- people were scared of covid and did not go to the hospital for minor stuff that ended up being major and ended up killing them. Probably some truth to this one also.

- it was just a bad year, no relation to covid. Just more people died, what's the big deal? Population numbers are like a cycle, ok? And we just went through some sort of adjustment, which was unrelated to covid.

- gay frogs became poisonous (!!!)

- And ultimately, the data is broken, see the article above, it turns out it wasn't that bad, right? RIGHT? Same with the excess deaths. The data was misinterpreted, there are no excess deaths

TLDR: don't worry about it. Go outside and consume, the pandemic is now over. It wasn't even a pandemic, it was a 'plandemic'.


It would be very easy to hypothesize that many or all of these excess deaths were from Covid, but what if many of the excess deaths are from some of these causes?

* Extra suicides that occurred because people felt isolated and hopeless due to lockdowns and their living situation.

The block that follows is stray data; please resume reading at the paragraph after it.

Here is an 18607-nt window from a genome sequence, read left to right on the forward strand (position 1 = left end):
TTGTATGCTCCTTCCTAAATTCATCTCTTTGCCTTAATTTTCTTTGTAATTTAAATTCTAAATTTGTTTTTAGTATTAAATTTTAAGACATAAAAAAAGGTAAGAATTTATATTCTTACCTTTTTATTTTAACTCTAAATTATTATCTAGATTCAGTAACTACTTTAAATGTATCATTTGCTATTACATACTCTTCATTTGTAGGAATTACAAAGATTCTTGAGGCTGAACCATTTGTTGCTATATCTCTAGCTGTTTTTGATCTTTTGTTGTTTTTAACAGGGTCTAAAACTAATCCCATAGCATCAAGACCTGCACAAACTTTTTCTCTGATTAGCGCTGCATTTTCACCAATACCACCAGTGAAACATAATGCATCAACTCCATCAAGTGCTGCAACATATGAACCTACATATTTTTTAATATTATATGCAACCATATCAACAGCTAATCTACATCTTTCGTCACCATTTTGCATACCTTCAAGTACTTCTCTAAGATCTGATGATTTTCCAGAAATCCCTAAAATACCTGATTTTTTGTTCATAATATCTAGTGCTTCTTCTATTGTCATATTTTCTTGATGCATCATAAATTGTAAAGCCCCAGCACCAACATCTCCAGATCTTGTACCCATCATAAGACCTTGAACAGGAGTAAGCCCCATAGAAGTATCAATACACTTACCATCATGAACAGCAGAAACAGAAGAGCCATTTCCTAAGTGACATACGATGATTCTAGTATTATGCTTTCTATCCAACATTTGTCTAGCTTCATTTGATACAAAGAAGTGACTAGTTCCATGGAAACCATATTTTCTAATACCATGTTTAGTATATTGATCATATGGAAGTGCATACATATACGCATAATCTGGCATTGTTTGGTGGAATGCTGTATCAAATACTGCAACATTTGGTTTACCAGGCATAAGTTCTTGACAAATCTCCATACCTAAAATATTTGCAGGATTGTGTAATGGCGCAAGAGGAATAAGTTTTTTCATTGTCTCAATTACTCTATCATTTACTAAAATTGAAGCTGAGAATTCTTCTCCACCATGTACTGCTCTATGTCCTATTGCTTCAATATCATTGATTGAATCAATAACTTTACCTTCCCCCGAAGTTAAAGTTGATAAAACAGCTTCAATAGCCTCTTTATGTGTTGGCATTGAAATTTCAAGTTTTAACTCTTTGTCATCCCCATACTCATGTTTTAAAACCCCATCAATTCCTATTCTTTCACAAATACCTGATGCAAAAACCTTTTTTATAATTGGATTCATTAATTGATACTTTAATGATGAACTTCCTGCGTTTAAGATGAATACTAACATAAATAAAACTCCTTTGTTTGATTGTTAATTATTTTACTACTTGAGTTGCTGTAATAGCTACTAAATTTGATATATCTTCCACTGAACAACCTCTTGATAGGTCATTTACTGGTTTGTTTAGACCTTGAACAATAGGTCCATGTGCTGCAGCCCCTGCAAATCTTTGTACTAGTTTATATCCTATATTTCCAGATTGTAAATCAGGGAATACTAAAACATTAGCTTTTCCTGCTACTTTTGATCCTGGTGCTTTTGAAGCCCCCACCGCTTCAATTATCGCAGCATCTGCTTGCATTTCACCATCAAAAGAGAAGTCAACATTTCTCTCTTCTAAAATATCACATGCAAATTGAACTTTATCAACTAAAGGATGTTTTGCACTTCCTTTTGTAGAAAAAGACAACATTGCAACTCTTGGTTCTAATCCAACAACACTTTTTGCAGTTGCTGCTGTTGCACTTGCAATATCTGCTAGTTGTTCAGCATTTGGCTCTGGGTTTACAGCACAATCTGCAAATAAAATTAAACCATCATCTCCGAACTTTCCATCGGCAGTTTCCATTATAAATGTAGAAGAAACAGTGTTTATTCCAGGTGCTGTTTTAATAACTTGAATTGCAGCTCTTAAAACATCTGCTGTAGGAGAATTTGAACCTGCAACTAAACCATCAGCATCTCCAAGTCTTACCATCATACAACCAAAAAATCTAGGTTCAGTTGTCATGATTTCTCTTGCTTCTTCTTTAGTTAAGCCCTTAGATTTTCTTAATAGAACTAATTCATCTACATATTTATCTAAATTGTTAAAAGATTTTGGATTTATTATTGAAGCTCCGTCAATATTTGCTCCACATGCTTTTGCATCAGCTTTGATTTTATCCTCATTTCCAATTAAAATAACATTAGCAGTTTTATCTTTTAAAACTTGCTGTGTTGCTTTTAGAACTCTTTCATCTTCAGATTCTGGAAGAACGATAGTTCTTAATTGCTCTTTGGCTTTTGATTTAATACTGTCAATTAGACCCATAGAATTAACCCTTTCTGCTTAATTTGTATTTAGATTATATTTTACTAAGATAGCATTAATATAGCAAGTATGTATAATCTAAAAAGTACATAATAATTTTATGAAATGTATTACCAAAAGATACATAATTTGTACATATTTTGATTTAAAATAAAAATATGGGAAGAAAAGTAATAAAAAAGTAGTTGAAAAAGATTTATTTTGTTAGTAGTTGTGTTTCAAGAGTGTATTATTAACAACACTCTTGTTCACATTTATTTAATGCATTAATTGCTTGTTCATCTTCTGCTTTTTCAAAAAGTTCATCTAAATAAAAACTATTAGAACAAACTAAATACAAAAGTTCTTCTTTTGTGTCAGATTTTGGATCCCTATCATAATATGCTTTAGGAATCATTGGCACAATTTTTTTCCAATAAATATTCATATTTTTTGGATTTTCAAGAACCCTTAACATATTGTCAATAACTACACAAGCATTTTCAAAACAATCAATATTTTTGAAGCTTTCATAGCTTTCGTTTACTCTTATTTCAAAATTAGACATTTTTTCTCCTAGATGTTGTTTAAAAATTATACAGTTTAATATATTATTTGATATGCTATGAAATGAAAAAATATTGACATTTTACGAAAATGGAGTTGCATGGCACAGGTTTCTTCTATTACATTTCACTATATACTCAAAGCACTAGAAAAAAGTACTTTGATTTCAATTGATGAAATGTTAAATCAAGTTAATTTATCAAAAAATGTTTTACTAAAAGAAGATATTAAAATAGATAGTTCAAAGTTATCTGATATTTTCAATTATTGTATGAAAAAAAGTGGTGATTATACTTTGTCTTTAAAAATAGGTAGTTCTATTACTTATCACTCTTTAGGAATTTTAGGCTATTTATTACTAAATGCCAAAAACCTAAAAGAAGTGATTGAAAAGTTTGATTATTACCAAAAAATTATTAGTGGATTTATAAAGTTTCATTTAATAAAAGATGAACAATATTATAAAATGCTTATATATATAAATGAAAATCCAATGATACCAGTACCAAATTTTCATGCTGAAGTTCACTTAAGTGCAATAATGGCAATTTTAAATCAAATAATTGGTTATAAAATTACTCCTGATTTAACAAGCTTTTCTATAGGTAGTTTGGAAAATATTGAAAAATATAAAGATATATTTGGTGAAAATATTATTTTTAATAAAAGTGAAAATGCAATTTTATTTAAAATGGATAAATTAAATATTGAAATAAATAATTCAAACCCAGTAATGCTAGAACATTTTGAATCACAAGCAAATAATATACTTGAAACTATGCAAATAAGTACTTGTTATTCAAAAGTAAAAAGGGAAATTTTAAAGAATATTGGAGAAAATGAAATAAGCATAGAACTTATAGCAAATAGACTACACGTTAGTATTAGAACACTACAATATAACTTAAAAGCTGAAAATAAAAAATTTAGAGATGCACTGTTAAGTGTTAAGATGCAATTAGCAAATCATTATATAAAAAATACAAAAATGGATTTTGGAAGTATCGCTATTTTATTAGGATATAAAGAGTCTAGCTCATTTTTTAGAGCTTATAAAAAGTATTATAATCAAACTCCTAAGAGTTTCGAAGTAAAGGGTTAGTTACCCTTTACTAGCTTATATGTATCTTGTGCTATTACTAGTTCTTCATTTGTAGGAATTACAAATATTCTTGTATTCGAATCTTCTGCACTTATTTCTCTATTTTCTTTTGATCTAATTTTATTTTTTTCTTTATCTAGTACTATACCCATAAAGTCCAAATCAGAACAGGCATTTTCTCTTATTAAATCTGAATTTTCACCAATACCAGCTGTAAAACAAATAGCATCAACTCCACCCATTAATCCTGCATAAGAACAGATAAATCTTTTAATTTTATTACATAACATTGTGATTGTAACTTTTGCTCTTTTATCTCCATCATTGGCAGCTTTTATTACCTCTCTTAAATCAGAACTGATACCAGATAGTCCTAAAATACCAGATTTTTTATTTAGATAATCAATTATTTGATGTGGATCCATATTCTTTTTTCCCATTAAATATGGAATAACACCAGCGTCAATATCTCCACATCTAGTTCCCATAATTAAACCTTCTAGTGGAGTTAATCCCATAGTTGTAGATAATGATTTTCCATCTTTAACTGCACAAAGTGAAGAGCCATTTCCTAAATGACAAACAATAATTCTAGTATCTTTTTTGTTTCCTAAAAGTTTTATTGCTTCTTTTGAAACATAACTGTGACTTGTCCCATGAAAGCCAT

* People accidentally overdosed on various drugs or engaged in other self-destructive behaviors because no other entertainment options were available for a long time.

* Many people under lockdowns neglected exercise and good eating habits, and gained a ton of weight and harmed their health. On a population wide scale, how many extra heart attacks were achieved? Or how many people who might have otherwise survived a bout with Covid ate themselves into a bad outcome? I'm a fit person, and I know I struggled with my fitness during this time period and gained some weight. I can't imagine how many normal Americans didn't easily gain in excess of 10-20 pounds during this time.